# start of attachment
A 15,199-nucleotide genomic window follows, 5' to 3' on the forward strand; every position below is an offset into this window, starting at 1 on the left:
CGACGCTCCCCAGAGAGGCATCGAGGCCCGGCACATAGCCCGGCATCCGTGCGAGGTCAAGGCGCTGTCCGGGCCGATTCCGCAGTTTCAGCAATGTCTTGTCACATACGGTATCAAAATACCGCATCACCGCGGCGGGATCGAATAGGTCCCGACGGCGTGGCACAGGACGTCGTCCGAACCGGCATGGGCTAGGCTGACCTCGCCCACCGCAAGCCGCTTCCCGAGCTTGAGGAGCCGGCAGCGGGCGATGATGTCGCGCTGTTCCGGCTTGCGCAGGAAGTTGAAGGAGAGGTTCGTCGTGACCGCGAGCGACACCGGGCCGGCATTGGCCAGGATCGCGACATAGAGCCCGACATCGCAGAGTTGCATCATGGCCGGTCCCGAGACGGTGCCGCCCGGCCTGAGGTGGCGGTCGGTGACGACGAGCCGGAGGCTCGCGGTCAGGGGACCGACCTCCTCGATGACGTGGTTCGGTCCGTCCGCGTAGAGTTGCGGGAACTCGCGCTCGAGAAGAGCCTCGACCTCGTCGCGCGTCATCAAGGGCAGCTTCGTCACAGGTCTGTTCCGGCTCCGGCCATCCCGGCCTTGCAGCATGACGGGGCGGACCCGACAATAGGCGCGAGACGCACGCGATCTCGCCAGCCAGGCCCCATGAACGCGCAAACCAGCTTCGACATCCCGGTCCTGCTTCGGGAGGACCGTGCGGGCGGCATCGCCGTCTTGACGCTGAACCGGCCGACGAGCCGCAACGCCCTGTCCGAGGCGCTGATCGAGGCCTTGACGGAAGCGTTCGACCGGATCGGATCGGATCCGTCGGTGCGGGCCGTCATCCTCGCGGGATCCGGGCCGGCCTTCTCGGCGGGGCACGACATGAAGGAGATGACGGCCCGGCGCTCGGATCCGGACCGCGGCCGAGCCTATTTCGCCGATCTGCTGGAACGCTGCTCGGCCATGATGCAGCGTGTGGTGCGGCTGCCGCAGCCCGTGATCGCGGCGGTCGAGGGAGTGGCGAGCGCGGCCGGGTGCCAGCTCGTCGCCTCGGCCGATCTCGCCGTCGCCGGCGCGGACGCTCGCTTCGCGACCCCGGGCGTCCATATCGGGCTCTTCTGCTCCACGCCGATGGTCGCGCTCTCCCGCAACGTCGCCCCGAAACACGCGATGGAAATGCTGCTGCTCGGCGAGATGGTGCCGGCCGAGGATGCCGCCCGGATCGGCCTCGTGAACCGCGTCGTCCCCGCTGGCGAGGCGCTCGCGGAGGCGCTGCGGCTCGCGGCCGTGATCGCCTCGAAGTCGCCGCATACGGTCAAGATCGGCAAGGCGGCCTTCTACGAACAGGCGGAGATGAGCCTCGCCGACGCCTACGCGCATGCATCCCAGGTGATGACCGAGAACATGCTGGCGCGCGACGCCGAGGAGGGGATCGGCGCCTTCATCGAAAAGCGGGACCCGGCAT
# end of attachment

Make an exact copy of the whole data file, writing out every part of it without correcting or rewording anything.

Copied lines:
A 15,199-nucleotide genomic window follows, 5' to 3' on the forward strand; every position below is an offset into this window, starting at 1 on the left:
CGACGCTCCCCAGAGAGGCATCGAGGCCCGGCACATAGCCCGGCATCCGTGCGAGGTCAAGGCGCTGTCCGGGCCGATTCCGCAGTTTCAGCAATGTCTTGTCACATACGGTATCAAAATACCGCATCACCGCGGCGGGATCGAATAGGTCCCGACGGCGTGGCACAGGACGTCGTCCGAACCGGCATGGGCTAGGCTGACCTCGCCCACCGCAAGCCGCTTCCCGAGCTTGAGGAGCCGGCAGCGGGCGATGATGTCGCGCTGTTCCGGCTTGCGCAGGAAGTTGAAGGAGAGGTTCGTCGTGACCGCGAGCGACACCGGGCCGGCATTGGCCAGGATCGCGACATAGAGCCCGACATCGCAGAGTTGCATCATGGCCGGTCCCGAGACGGTGCCGCCCGGCCTGAGGTGGCGGTCGGTGACGACGAGCCGGAGGCTCGCGGTCAGGGGACCGACCTCCTCGATGACGTGGTTCGGTCCGTCCGCGTAGAGTTGCGGGAACTCGCGCTCGAGAAGAGCCTCGACCTCGTCGCGCGTCATCAAGGGCAGCTTCGTCACAGGTCTGTTCCGGCTCCGGCCATCCCGGCCTTGCAGCATGACGGGGCGGACCCGACAATAGGCGCGAGACGCACGCGATCTCGCCAGCCAGGCCCCATGAACGCGCAAACCAGCTTCGACATCCCGGTCCTGCTTCGGGAGGACCGTGCGGGCGGCATCGCCGTCTTGACGCTGAACCGGCCGACGAGCCGCAACGCCCTGTCCGAGGCGCTGATCGAGGCCTTGACGGAAGCGTTCGACCGGATCGGATCGGATCCGTCGGTGCGGGCCGTCATCCTCGCGGGATCCGGGCCGGCCTTCTCGGCGGGGCACGACATGAAGGAGATGACGGCCCGGCGCTCGGATCCGGACCGCGGCCGAGCCTATTTCGCCGATCTGCTGGAACGCTGCTCGGCCATGATGCAGCGTGTGGTGCGGCTGCCGCAGCCCGTGATCGCGGCGGTCGAGGGAGTGGCGAGCGCGGCCGGGTGCCAGCTCGTCGCCTCGGCCGATCTCGCCGTCGCCGGCGCGGACGCTCGCTTCGCGACCCCGGGCGTCCATATCGGGCTCTTCTGCTCCACGCCGATGGTCGCGCTCTCCCGCAACGTCGCCCCGAAACACGCGATGGAAATGCTGCTGCTCGGCGAGATGGTGCCGGCCGAGGATGCCGCCCGGATCGGCCTCGTGAACCGCGTCGTCCCCGCTGGCGAGGCGCTCGCGGAGGCGCTGCGGCTCGCGGCCGTGATCGCCTCGAAGTCGCCGCATACGGTCAAGATCGGCAAGGCGGCCTTCTACGAACAGGCGGAGATGAGCCTCGCCGACGCCTACGCGCATGCATCCCAGGTGATGACCGAGAACATGCTGGCGCGCGACGCCGAGGAGGGGATCGGCGCCTTCATCGAAAAGCGGGACCCGGCAT